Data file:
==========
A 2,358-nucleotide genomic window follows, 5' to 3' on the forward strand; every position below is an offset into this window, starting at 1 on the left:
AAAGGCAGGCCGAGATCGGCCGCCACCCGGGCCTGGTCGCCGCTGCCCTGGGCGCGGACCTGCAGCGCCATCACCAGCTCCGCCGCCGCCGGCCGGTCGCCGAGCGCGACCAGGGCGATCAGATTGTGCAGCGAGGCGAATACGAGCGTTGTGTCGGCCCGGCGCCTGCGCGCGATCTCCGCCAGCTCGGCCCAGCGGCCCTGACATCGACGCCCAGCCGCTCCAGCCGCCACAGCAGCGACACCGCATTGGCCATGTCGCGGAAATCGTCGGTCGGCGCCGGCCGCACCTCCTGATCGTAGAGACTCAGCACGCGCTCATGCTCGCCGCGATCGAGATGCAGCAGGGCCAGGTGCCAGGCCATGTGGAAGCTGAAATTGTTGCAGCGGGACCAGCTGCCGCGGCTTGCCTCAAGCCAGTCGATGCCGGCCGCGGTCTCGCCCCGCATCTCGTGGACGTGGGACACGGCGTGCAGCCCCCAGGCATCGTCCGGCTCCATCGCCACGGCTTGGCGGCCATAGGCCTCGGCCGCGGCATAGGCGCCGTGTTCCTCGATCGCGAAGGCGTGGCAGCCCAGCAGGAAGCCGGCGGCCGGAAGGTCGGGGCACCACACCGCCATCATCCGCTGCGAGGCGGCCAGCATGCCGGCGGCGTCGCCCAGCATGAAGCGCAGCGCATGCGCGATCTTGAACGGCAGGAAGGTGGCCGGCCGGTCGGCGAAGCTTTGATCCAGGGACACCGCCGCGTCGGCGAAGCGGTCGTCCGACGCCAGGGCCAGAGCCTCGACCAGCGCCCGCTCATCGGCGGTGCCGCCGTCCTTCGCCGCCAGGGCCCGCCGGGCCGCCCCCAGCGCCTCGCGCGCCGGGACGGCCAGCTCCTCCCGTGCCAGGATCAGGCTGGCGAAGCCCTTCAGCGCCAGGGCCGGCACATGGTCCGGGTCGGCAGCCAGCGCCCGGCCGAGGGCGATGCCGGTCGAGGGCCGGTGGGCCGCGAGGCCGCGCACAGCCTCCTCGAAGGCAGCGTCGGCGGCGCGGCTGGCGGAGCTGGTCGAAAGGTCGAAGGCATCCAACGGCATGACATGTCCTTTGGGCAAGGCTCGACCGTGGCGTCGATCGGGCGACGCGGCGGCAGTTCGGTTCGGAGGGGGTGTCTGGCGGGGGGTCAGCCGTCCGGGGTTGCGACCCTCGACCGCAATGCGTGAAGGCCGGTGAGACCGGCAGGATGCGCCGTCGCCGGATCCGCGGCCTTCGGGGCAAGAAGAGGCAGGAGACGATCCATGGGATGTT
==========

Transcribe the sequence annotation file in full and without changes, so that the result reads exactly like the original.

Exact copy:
A 2,358-nucleotide genomic window follows, 5' to 3' on the forward strand; every position below is an offset into this window, starting at 1 on the left:
AAAGGCAGGCCGAGATCGGCCGCCACCCGGGCCTGGTCGCCGCTGCCCTGGGCGCGGACCTGCAGCGCCATCACCAGCTCCGCCGCCGCCGGCCGGTCGCCGAGCGCGACCAGGGCGATCAGATTGTGCAGCGAGGCGAATACGAGCGTTGTGTCGGCCCGGCGCCTGCGCGCGATCTCCGCCAGCTCGGCCCAGCGGCCCTGACATCGACGCCCAGCCGCTCCAGCCGCCACAGCAGCGACACCGCATTGGCCATGTCGCGGAAATCGTCGGTCGGCGCCGGCCGCACCTCCTGATCGTAGAGACTCAGCACGCGCTCATGCTCGCCGCGATCGAGATGCAGCAGGGCCAGGTGCCAGGCCATGTGGAAGCTGAAATTGTTGCAGCGGGACCAGCTGCCGCGGCTTGCCTCAAGCCAGTCGATGCCGGCCGCGGTCTCGCCCCGCATCTCGTGGACGTGGGACACGGCGTGCAGCCCCCAGGCATCGTCCGGCTCCATCGCCACGGCTTGGCGGCCATAGGCCTCGGCCGCGGCATAGGCGCCGTGTTCCTCGATCGCGAAGGCGTGGCAGCCCAGCAGGAAGCCGGCGGCCGGAAGGTCGGGGCACCACACCGCCATCATCCGCTGCGAGGCGGCCAGCATGCCGGCGGCGTCGCCCAGCATGAAGCGCAGCGCATGCGCGATCTTGAACGGCAGGAAGGTGGCCGGCCGGTCGGCGAAGCTTTGATCCAGGGACACCGCCGCGTCGGCGAAGCGGTCGTCCGACGCCAGGGCCAGAGCCTCGACCAGCGCCCGCTCATCGGCGGTGCCGCCGTCCTTCGCCGCCAGGGCCCGCCGGGCCGCCCCCAGCGCCTCGCGCGCCGGGACGGCCAGCTCCTCCCGTGCCAGGATCAGGCTGGCGAAGCCCTTCAGCGCCAGGGCCGGCACATGGTCCGGGTCGGCAGCCAGCGCCCGGCCGAGGGCGATGCCGGTCGAGGGCCGGTGGGCCGCGAGGCCGCGCACAGCCTCCTCGAAGGCAGCGTCGGCGGCGCGGCTGGCGGAGCTGGTCGAAAGGTCGAAGGCATCCAACGGCATGACATGTCCTTTGGGCAAGGCTCGACCGTGGCGTCGATCGGGCGACGCGGCGGCAGTTCGGTTCGGAGGGGGTGTCTGGCGGGGGGTCAGCCGTCCGGGGTTGCGACCCTCGACCGCAATGCGTGAAGGCCGGTGAGACCGGCAGGATGCGCCGTCGCCGGATCCGCGGCCTTCGGGGCAAGAAGAGGCAGGAGACGATCCATGGGATGTT